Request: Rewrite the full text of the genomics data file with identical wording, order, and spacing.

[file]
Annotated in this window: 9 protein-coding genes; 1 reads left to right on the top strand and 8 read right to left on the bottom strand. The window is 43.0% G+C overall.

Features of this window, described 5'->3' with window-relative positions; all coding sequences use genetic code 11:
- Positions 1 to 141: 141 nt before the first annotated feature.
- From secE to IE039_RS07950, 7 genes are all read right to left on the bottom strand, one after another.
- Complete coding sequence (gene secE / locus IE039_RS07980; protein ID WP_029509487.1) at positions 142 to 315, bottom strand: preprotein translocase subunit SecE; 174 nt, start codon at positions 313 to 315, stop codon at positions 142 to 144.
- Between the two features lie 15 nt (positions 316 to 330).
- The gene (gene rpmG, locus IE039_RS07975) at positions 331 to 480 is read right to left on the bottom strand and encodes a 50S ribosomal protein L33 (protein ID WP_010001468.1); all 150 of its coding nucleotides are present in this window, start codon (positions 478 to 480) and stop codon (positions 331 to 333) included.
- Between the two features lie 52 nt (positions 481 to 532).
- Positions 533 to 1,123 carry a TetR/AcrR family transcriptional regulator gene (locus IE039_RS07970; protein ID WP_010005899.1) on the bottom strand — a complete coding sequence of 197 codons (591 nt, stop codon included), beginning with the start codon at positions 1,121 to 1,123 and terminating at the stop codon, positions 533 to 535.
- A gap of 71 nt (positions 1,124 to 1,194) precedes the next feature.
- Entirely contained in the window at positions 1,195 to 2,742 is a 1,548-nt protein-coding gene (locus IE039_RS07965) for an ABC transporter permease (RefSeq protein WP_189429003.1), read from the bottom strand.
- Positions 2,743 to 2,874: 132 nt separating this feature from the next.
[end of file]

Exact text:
Annotated in this window: 9 protein-coding genes; 1 reads left to right on the top strand and 8 read right to left on the bottom strand. The window is 43.0% G+C overall.

Features of this window, described 5'->3' with window-relative positions; all coding sequences use genetic code 11:
- Positions 1 to 141: 141 nt before the first annotated feature.
- From secE to IE039_RS07950, 7 genes are all read right to left on the bottom strand, one after another.
- Complete coding sequence (gene secE / locus IE039_RS07980; protein ID WP_029509487.1) at positions 142 to 315, bottom strand: preprotein translocase subunit SecE; 174 nt, start codon at positions 313 to 315, stop codon at positions 142 to 144.
- Between the two features lie 15 nt (positions 316 to 330).
- The gene (gene rpmG, locus IE039_RS07975) at positions 331 to 480 is read right to left on the bottom strand and encodes a 50S ribosomal protein L33 (protein ID WP_010001468.1); all 150 of its coding nucleotides are present in this window, start codon (positions 478 to 480) and stop codon (positions 331 to 333) included.
- Between the two features lie 52 nt (positions 481 to 532).
- Positions 533 to 1,123 carry a TetR/AcrR family transcriptional regulator gene (locus IE039_RS07970; protein ID WP_010005899.1) on the bottom strand — a complete coding sequence of 197 codons (591 nt, stop codon included), beginning with the start codon at positions 1,121 to 1,123 and terminating at the stop codon, positions 533 to 535.
- A gap of 71 nt (positions 1,124 to 1,194) precedes the next feature.
- Entirely contained in the window at positions 1,195 to 2,742 is a 1,548-nt protein-coding gene (locus IE039_RS07965) for an ABC transporter permease (RefSeq protein WP_189429003.1), read from the bottom strand.
- Positions 2,743 to 2,874: 132 nt separating this feature from the next.